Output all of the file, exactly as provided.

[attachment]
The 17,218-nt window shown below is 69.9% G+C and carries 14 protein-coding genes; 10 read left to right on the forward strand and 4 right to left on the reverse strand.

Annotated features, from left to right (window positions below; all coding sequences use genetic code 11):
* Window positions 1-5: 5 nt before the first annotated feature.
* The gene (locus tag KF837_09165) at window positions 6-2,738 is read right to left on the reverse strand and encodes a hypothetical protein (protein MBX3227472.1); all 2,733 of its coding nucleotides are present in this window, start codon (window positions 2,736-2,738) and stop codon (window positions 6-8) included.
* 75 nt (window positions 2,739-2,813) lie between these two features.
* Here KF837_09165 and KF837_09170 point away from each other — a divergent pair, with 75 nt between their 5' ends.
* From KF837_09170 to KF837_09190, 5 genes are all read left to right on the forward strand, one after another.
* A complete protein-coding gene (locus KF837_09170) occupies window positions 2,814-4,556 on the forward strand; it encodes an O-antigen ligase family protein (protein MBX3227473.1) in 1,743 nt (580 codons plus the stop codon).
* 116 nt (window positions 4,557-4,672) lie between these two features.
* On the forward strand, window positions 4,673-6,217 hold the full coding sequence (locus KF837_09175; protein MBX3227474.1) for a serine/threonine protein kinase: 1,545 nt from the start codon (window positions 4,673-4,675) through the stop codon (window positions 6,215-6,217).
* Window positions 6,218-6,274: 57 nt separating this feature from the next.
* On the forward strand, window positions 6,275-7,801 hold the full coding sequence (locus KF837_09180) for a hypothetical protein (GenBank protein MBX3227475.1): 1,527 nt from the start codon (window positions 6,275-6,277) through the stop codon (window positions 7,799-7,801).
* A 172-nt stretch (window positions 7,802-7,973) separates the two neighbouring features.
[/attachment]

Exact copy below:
The 17,218-nt window shown below is 69.9% G+C and carries 14 protein-coding genes; 10 read left to right on the forward strand and 4 right to left on the reverse strand.

Annotated features, from left to right (window positions below; all coding sequences use genetic code 11):
* Window positions 1-5: 5 nt before the first annotated feature.
* The gene (locus tag KF837_09165) at window positions 6-2,738 is read right to left on the reverse strand and encodes a hypothetical protein (protein MBX3227472.1); all 2,733 of its coding nucleotides are present in this window, start codon (window positions 2,736-2,738) and stop codon (window positions 6-8) included.
* 75 nt (window positions 2,739-2,813) lie between these two features.
* Here KF837_09165 and KF837_09170 point away from each other — a divergent pair, with 75 nt between their 5' ends.
* From KF837_09170 to KF837_09190, 5 genes are all read left to right on the forward strand, one after another.
* A complete protein-coding gene (locus KF837_09170) occupies window positions 2,814-4,556 on the forward strand; it encodes an O-antigen ligase family protein (protein MBX3227473.1) in 1,743 nt (580 codons plus the stop codon).
* 116 nt (window positions 4,557-4,672) lie between these two features.
* On the forward strand, window positions 4,673-6,217 hold the full coding sequence (locus KF837_09175; protein MBX3227474.1) for a serine/threonine protein kinase: 1,545 nt from the start codon (window positions 4,673-4,675) through the stop codon (window positions 6,215-6,217).
* Window positions 6,218-6,274: 57 nt separating this feature from the next.
* On the forward strand, window positions 6,275-7,801 hold the full coding sequence (locus KF837_09180) for a hypothetical protein (GenBank protein MBX3227475.1): 1,527 nt from the start codon (window positions 6,275-6,277) through the stop codon (window positions 7,799-7,801).
* A 172-nt stretch (window positions 7,802-7,973) separates the two neighbouring features.